At Lehmann in Göda, the toolmakers design tools on an external 3D CAD system on the basis of customer data and specifications. They contribute their extensive experience and knowledge of efficient machining processes. The production of PCD cutting edges is programmed on a DECAM CAM system. This system is precisely geared to data exchange with Mitsubishi Electric wire EDM machines and to their parameters, Lehmann confirms. “We have also found parameter input at the machine and operation to be particularly straightforward. Our specialists took only a few hours after commissioning to learn how to machine the first tools productively on the MX600 wire EDM system,” Lehmann reports, adding: “In daily practice, the employees entrusted with EDM are capable of programming and machining all cutting tool geometries quickly and reliably.” The wire EDM machine from Mitsubishi Electric comes with an exceptionally wide range of functions. Even after a year in operation, Lehmann notes, his employees have not really identified or been able to use yet all the functions provided by the wire EDM machine. “It will therefore probably be possible to further optimise processes in the future,” Lehmann adds.
Top-quality surfaces from the oil bath
So as to produce as many geometries of a PCD cutting edge as possible in a single process, the MX600 at tool manufacturer Lehmann has a rotary axis as additional equipment. For maximum precision, the wire eroding machine is located – along with other machines – in an air-conditioned area of the workshop.
Above all, Lehmann appreciates the extensive support provided by highly skilled Mitsubishi Electric service staff during commissioning and daily use of the MX600. Sound information on the functions of the wire EDM machine can also be obtained over the phone at any time, he confirms. This ensures availability and his specialists can consistently use the machine productively. They also receive ongoing advice from Mitsubishi Electric’s competent service staff to familiarise them with the numerous functions of the MX600 so they can further optimise the machining of PCD cutting edges. The toolmakers usually use the wire EDM machine in two full shifts every day. In the third shift, depending on the machining time for cutting edge geometries, they allow the machine to run unmanned.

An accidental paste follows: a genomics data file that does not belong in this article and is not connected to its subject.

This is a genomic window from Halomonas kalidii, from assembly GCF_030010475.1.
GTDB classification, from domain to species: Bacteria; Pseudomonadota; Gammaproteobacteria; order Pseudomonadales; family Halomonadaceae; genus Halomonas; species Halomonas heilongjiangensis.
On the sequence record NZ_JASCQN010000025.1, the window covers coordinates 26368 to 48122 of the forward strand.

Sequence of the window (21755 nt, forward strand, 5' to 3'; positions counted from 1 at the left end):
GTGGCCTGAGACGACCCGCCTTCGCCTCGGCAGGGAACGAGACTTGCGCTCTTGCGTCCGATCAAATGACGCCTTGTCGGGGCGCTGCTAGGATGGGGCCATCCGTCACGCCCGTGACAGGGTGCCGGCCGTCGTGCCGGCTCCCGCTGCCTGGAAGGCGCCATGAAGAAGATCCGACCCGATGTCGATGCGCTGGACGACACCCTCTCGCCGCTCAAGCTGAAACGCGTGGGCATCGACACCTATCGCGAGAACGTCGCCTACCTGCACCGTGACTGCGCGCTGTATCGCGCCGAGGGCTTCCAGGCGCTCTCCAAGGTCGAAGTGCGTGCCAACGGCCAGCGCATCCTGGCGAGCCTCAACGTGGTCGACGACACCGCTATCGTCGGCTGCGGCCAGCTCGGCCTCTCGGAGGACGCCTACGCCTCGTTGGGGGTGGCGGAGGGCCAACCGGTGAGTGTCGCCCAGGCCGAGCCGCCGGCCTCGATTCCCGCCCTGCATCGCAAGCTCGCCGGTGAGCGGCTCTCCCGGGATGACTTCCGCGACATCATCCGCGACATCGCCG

For Lehmann the machining speed of wire EDM is of only secondary importance. Much more critical for him are the speed of set-up, tooling and programming, enabling the company to react flexibly and at short notice to changing production orders. He is convinced that the success of his company is largely attributable to its high flexibility. “We regularly see ourselves as a vital service when helping customers to produce prototypes or pilot series, for example, within the shortest possible time and when they need the optimum cutting tool for this,” Lehmann explains. His company therefore also has a very high vertical integration. The in-house design department provides the necessary know-how to develop the best tool solutions in cooperation with customers. Starting with the blank, the developed tools can be turned, milled, ground, eroded and coated in house. Only for heat treatments, which are required for hardened wear parts, for example, are outside companies enlisted.
What impressed us about the wire EDM machine from Mitsubishi Electric was that it runs with high precision and reliability. Above all, wire eroding in oil has proven to be particularly useful for the machining of cutting tools with PCD cutting edges and makes the reworking of the eroded geometries unnecessary.
Roland Lehmann, Managing director
Precise and reliable.
Know-how for the best tool solution.
Name and place of company:
Lehmann GmbH Präzisionswerkzeuge
1991 as a one-man business
Developing, making and regrinding cutting tools with standard and special geometries as well as wear parts made of hard materials flexibly and at short notice
Lehmann GmbH Präzisionswerkzeuge
Tel +49 35930 5820
Fax +49 35930 58222
Lehmann GmbH Präzisionswerkzeuge